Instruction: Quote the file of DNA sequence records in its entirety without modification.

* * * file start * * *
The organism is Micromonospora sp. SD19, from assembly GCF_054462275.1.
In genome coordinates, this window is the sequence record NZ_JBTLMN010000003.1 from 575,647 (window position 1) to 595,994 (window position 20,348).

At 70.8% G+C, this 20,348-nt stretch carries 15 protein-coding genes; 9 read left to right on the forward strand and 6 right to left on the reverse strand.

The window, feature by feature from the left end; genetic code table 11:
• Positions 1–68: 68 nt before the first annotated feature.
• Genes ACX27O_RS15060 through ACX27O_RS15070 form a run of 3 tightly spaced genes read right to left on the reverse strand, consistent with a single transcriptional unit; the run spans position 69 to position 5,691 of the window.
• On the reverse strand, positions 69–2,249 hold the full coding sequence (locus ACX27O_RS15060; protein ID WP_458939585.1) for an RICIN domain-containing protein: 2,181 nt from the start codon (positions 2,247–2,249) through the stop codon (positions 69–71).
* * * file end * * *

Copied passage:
The organism is Micromonospora sp. SD19, from assembly GCF_054462275.1.
In genome coordinates, this window is the sequence record NZ_JBTLMN010000003.1 from 575,647 (window position 1) to 595,994 (window position 20,348).

At 70.8% G+C, this 20,348-nt stretch carries 15 protein-coding genes; 9 read left to right on the forward strand and 6 right to left on the reverse strand.

The window, feature by feature from the left end; genetic code table 11:
• Positions 1–68: 68 nt before the first annotated feature.
• Genes ACX27O_RS15060 through ACX27O_RS15070 form a run of 3 tightly spaced genes read right to left on the reverse strand, consistent with a single transcriptional unit; the run spans position 69 to position 5,691 of the window.
• On the reverse strand, positions 69–2,249 hold the full coding sequence (locus ACX27O_RS15060; protein ID WP_458939585.1) for an RICIN domain-containing protein: 2,181 nt from the start codon (positions 2,247–2,249) through the stop codon (positions 69–71).